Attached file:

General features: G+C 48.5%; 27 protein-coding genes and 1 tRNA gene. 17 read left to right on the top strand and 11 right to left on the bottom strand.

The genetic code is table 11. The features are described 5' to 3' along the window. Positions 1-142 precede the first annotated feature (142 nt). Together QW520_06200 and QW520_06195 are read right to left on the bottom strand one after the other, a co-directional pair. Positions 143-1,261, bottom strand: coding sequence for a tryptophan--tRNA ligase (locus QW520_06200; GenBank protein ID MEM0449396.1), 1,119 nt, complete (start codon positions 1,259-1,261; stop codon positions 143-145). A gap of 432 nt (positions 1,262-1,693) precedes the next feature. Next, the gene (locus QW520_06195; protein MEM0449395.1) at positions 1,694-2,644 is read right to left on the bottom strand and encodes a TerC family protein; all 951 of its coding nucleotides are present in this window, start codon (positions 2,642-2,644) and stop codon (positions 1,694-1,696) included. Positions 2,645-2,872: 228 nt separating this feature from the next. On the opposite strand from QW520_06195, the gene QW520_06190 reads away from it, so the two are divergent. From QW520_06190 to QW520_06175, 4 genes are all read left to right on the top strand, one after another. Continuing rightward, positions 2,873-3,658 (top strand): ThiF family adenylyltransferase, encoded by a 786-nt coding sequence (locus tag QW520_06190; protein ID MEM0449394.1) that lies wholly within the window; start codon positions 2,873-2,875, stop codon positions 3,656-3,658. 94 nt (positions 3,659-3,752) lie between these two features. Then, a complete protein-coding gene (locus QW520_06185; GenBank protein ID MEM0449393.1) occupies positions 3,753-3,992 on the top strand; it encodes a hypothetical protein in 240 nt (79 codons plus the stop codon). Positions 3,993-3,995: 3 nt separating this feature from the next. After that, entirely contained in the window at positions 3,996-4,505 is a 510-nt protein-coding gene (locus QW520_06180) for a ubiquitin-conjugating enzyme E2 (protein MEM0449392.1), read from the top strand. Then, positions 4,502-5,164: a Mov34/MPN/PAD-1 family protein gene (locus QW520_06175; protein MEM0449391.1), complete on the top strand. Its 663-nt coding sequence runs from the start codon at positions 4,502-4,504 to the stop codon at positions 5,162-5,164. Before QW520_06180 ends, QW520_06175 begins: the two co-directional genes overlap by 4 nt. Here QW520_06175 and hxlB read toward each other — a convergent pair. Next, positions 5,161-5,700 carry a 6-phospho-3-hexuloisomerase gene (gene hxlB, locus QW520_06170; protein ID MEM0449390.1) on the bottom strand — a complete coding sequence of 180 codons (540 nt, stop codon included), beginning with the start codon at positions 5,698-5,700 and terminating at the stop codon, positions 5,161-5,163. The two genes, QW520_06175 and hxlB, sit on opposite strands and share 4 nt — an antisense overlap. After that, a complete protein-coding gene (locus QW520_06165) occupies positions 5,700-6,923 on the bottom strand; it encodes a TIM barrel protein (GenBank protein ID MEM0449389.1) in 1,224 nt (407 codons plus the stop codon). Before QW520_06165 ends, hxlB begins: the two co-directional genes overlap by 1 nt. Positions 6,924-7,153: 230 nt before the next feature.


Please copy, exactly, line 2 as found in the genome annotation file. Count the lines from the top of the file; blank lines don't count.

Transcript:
The genetic code is table 11. The features are described 5' to 3' along the window. Positions 1-142 precede the first annotated feature (142 nt). Together QW520_06200 and QW520_06195 are read right to left on the bottom strand one after the other, a co-directional pair. Positions 143-1,261, bottom strand: coding sequence for a tryptophan--tRNA ligase (locus QW520_06200; GenBank protein ID MEM0449396.1), 1,119 nt, complete (start codon positions 1,259-1,261; stop codon positions 143-145). A gap of 432 nt (positions 1,262-1,693) precedes the next feature. Next, the gene (locus QW520_06195; protein MEM0449395.1) at positions 1,694-2,644 is read right to left on the bottom strand and encodes a TerC family protein; all 951 of its coding nucleotides are present in this window, start codon (positions 2,642-2,644) and stop codon (positions 1,694-1,696) included. Positions 2,645-2,872: 228 nt separating this feature from the next. On the opposite strand from QW520_06195, the gene QW520_06190 reads away from it, so the two are divergent. From QW520_06190 to QW520_06175, 4 genes are all read left to right on the top strand, one after another. Continuing rightward, positions 2,873-3,658 (top strand): ThiF family adenylyltransferase, encoded by a 786-nt coding sequence (locus tag QW520_06190; protein ID MEM0449394.1) that lies wholly within the window; start codon positions 2,873-2,875, stop codon positions 3,656-3,658. 94 nt (positions 3,659-3,752) lie between these two features. Then, a complete protein-coding gene (locus QW520_06185; GenBank protein ID MEM0449393.1) occupies positions 3,753-3,992 on the top strand; it encodes a hypothetical protein in 240 nt (79 codons plus the stop codon). Positions 3,993-3,995: 3 nt separating this feature from the next. After that, entirely contained in the window at positions 3,996-4,505 is a 510-nt protein-coding gene (locus QW520_06180) for a ubiquitin-conjugating enzyme E2 (protein MEM0449392.1), read from the top strand. Then, positions 4,502-5,164: a Mov34/MPN/PAD-1 family protein gene (locus QW520_06175; protein MEM0449391.1), complete on the top strand. Its 663-nt coding sequence runs from the start codon at positions 4,502-4,504 to the stop codon at positions 5,162-5,164. Before QW520_06180 ends, QW520_06175 begins: the two co-directional genes overlap by 4 nt. Here QW520_06175 and hxlB read toward each other — a convergent pair. Next, positions 5,161-5,700 carry a 6-phospho-3-hexuloisomerase gene (gene hxlB, locus QW520_06170; protein ID MEM0449390.1) on the bottom strand — a complete coding sequence of 180 codons (540 nt, stop codon included), beginning with the start codon at positions 5,698-5,700 and terminating at the stop codon, positions 5,161-5,163. The two genes, QW520_06175 and hxlB, sit on opposite strands and share 4 nt — an antisense overlap. After that, a complete protein-coding gene (locus QW520_06165) occupies positions 5,700-6,923 on the bottom strand; it encodes a TIM barrel protein (GenBank protein ID MEM0449389.1) in 1,224 nt (407 codons plus the stop codon). Before QW520_06165 ends, hxlB begins: the two co-directional genes overlap by 1 nt. Positions 6,924-7,153: 230 nt before the next feature.